The film opens in mockumentary style with a woman, Sarah, talking about her boyfriend Mark in the past tense.
Mark skips Sarah's event for his research field trip, and she is very displeased with his decision. Mark travels out to the woods to collect moss samples whenl z c x he stumbles across a rusty decaying station wagon. Intrigued, he continues down the path and eventually finds an abandoned farmhouse. He enters the house, explores the rooms, and stumbles across an injured man propped up against a wall. When he hears a woman scream, he rushes to her aid and finds her having a seizure on a dirty mattress. He brushes her hair out of her face to comfort her and sees that she has the same sort of scars and deformities that the man had. He picks her up and carries her outside, and she bites his neck. He promptly drops her and runs away, eventually collapsing in a nearby field.
Back at home, Sarah calls an investigator to report Mark missing for three weeks. Mark wakes up, thinks to himself about how he doesn't know how long he's been unconscious, and admits to killing his first victim, a camper in the woods. He recalls how he had no control of the situation. He decides he has to hide and rents a new apartment. He looks at his bite wound in a mirror and notices it is beginning to look worse. He collapses, suffers a minor seizure, and reports it in his digital log, along with how he has not eaten in six days and has to find another victim.
As his condition worsens, he begins to accept and study it, keeping everything recorded in logbooks or his digital recorder. He still appears normal and continues to live and function in society, although his bite wound will not heal and the surrounding tissue is starting to decay. He picks up a hitchhiker, knocks him out with chloroform, and eats most of the man's chest. He then burns the man's body and possessions.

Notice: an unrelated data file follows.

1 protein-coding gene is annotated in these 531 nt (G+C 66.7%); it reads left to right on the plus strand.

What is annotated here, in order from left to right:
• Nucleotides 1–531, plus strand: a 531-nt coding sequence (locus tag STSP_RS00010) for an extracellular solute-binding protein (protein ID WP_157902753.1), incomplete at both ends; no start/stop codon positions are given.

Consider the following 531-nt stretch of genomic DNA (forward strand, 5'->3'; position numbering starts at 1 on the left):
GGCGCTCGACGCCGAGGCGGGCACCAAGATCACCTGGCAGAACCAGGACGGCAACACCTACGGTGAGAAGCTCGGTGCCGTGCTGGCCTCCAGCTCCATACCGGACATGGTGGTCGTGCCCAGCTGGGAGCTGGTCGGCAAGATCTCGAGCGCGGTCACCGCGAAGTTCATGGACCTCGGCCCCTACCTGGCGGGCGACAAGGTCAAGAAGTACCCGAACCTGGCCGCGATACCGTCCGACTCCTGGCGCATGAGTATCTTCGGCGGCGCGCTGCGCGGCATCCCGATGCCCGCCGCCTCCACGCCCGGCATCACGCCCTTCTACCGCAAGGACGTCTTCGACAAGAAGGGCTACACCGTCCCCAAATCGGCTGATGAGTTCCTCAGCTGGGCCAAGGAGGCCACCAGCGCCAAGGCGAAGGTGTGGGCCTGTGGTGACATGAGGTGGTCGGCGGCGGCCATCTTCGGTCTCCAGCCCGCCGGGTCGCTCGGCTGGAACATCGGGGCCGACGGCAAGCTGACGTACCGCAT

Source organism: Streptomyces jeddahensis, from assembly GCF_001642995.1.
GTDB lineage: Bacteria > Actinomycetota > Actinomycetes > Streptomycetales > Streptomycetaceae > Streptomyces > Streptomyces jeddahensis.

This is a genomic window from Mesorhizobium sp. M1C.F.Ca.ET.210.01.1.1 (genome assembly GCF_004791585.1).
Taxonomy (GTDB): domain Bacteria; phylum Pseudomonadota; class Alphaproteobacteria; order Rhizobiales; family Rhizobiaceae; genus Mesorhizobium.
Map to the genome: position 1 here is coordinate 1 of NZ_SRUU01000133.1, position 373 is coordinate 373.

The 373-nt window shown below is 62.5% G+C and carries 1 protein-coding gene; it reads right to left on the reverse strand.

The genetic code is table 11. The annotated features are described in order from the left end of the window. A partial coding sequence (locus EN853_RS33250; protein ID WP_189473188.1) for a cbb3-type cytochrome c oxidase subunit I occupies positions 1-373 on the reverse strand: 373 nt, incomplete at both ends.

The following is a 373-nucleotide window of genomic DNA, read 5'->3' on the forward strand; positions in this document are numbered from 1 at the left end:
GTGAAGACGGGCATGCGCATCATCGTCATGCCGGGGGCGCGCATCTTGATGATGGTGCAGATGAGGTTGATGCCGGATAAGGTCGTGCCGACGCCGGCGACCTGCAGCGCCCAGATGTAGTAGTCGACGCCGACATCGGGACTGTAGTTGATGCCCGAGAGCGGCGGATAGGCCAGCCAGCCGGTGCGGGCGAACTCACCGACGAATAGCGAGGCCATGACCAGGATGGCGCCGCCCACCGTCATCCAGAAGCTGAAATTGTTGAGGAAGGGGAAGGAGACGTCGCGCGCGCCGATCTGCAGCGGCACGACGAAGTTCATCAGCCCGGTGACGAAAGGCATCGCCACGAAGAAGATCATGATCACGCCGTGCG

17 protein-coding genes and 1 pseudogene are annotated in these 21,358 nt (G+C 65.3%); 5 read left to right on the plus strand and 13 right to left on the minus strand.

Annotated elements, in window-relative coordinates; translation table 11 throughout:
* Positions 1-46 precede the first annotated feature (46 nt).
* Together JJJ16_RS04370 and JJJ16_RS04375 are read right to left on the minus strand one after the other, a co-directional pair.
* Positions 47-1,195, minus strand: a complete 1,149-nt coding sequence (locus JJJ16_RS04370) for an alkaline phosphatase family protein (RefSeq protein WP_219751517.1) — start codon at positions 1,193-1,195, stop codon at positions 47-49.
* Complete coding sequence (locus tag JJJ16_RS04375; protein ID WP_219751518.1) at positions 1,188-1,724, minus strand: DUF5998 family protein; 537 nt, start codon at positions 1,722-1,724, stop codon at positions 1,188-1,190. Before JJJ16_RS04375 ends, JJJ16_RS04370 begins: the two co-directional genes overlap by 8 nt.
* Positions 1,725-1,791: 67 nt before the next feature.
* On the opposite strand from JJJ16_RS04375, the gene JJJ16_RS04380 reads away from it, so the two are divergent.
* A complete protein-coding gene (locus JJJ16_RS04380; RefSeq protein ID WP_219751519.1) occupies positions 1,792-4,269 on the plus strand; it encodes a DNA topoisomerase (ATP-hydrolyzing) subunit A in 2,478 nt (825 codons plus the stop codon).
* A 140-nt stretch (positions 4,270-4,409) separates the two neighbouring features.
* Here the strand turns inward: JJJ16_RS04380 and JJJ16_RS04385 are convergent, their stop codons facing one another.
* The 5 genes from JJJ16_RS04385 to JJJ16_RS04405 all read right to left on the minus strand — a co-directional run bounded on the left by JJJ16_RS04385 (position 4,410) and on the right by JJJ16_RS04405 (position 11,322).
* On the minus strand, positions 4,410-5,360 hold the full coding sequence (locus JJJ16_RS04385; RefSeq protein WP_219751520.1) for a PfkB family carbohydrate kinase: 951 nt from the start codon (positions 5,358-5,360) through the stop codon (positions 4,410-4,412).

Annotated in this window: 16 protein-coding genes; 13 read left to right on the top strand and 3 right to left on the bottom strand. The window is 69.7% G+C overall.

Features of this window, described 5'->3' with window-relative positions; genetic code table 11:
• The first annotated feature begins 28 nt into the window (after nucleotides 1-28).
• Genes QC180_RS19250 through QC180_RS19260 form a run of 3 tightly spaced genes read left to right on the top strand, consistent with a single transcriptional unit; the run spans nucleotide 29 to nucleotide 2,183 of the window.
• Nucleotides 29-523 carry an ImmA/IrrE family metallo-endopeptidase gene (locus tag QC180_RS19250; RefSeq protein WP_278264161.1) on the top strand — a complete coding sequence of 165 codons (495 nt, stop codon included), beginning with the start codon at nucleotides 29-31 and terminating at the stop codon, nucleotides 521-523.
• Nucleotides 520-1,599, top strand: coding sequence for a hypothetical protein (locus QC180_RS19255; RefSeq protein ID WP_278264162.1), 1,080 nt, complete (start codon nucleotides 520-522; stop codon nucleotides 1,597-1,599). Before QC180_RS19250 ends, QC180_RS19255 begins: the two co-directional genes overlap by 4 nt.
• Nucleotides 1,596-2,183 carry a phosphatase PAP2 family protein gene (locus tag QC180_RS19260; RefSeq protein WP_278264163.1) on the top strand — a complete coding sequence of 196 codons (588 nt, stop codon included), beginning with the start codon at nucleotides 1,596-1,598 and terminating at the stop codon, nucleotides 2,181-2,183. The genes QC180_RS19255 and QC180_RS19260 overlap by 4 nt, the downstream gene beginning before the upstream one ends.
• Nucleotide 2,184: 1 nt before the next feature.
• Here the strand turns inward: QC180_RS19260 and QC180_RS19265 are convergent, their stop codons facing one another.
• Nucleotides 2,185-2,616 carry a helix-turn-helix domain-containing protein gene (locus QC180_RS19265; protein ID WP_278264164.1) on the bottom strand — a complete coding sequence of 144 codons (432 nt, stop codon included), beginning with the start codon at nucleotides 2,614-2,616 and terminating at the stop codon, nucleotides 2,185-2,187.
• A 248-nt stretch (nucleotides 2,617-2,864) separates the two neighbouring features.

Meanwhile, Sarah begins seeing another man named David. Late one night after a date, someone rings her doorbell, but she sees no one. Mark attacks her with chloroform and brings her back inside her apartment to look at her one last time. Mark continues on his hunting spree as his appearance slowly becomes more ghastly and his behavior more erratic. He begins losing a lot of weight and becomes weaker. His leg breaks during the disposal of a victim's body, and he is forced to attach a metal rod to support his ankle. Mark also begins to lose his grip on reality and suffers from hallucinations. His decomposition becomes so severe that he can no longer bear to look at himself, so he overdoses with a bottle of chloroform.Giles Aspen as Mark
Ellen Softley as Sarah
The film took four years to make. It was shot and edited in 18 months, but it took another 18 months after director Andrew Parkinson realized that there were problems with the script's structure. The unplanned re-shoots caused strained relationships, but the film was completed. Post production took another six months. Parkinson likes the grain, texture, and colors of 16 mm film, and wanted to use that in his film. Broke at the time that he made I, Zombie, Parkinson was unable to pay even traveling expenses. He did not use auditions, as he had either worked with the actors previously or had seen them in local theater. Giles Aspen performed his own stunts.
Fangoria Films released I, Zombie in 1998. It was released on VHS in 1999.
Jinga Films released I, Zombie on DVD in North American on 18 February 2014.
Keith Phipps of The A.V. Club wrote that the film is too dull to appeal even to Fangoria subscribers. Writing in Zombie Movies: The Ultimate Guide, Glenn Kay called the film overly serious and predictable. Peter Dendle, author of The Zombie Movie Encyclopedia, described it as "more competent and compelling than most of its small-scale Yankee predecessors."
Marc Price, the director of Colin, said that if he had known about the existence of I, Zombie, he probably wouldn't have made his film.Commendation Award for Best Independent Feature, Festival of Fantastic Films (1998)